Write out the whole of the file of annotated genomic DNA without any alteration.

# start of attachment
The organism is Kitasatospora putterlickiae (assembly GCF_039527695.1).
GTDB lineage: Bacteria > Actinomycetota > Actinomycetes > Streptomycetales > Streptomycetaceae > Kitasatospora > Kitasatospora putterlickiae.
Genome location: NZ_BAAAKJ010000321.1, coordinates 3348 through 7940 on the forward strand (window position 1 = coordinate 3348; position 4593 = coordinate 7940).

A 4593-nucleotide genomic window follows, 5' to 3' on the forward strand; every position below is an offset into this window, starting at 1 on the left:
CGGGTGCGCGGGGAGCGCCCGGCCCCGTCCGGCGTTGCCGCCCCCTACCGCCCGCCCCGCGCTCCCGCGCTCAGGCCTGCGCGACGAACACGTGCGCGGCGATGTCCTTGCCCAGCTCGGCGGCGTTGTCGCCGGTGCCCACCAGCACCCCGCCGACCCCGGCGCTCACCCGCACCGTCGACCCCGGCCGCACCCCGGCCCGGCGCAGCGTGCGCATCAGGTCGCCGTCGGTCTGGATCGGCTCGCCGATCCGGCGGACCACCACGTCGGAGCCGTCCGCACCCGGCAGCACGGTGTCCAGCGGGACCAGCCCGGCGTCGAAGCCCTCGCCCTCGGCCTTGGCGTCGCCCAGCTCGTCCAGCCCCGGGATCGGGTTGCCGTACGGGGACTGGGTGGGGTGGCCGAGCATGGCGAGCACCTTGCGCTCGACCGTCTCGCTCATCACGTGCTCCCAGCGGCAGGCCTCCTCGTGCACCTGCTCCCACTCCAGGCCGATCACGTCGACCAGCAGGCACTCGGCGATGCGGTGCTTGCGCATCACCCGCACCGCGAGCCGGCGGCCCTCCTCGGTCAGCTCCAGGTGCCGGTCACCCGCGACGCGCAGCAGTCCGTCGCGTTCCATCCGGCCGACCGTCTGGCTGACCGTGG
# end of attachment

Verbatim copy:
The organism is Kitasatospora putterlickiae (assembly GCF_039527695.1).
GTDB lineage: Bacteria > Actinomycetota > Actinomycetes > Streptomycetales > Streptomycetaceae > Kitasatospora > Kitasatospora putterlickiae.
Genome location: NZ_BAAAKJ010000321.1, coordinates 3348 through 7940 on the forward strand (window position 1 = coordinate 3348; position 4593 = coordinate 7940).

A 4593-nucleotide genomic window follows, 5' to 3' on the forward strand; every position below is an offset into this window, starting at 1 on the left:
CGGGTGCGCGGGGAGCGCCCGGCCCCGTCCGGCGTTGCCGCCCCCTACCGCCCGCCCCGCGCTCCCGCGCTCAGGCCTGCGCGACGAACACGTGCGCGGCGATGTCCTTGCCCAGCTCGGCGGCGTTGTCGCCGGTGCCCACCAGCACCCCGCCGACCCCGGCGCTCACCCGCACCGTCGACCCCGGCCGCACCCCGGCCCGGCGCAGCGTGCGCATCAGGTCGCCGTCGGTCTGGATCGGCTCGCCGATCCGGCGGACCACCACGTCGGAGCCGTCCGCACCCGGCAGCACGGTGTCCAGCGGGACCAGCCCGGCGTCGAAGCCCTCGCCCTCGGCCTTGGCGTCGCCCAGCTCGTCCAGCCCCGGGATCGGGTTGCCGTACGGGGACTGGGTGGGGTGGCCGAGCATGGCGAGCACCTTGCGCTCGACCGTCTCGCTCATCACGTGCTCCCAGCGGCAGGCCTCCTCGTGCACCTGCTCCCACTCCAGGCCGATCACGTCGACCAGCAGGCACTCGGCGATGCGGTGCTTGCGCATCACCCGCACCGCGAGCCGGCGGCCCTCCTCGGTCAGCTCCAGGTGCCGGTCACCCGCGACGCGCAGCAGTCCGTCGCGTTCCATCCGGCCGACCGTCTGGCTGACCGTGG